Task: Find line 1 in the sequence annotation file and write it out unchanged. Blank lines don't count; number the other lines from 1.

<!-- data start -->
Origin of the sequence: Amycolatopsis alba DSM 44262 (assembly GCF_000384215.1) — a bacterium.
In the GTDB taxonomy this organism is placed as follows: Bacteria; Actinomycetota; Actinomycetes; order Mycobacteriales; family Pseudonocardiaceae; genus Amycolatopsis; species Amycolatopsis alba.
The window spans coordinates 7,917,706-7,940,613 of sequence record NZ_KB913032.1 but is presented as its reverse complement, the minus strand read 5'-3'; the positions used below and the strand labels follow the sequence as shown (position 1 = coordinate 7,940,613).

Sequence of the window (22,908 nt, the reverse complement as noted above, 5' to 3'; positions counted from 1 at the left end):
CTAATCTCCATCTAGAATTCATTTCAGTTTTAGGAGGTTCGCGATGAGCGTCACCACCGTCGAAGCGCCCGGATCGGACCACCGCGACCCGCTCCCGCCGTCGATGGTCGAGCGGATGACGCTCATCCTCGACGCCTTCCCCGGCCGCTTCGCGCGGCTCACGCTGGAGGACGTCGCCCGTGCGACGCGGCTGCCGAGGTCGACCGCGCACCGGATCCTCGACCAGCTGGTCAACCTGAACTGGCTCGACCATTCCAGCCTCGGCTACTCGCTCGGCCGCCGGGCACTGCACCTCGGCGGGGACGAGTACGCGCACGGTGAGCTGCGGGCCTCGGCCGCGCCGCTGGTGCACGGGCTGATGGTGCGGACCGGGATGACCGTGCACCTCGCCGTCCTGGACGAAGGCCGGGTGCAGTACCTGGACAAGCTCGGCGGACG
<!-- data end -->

Origin of the sequence: Amycolatopsis alba DSM 44262 (assembly GCF_000384215.1) — a bacterium.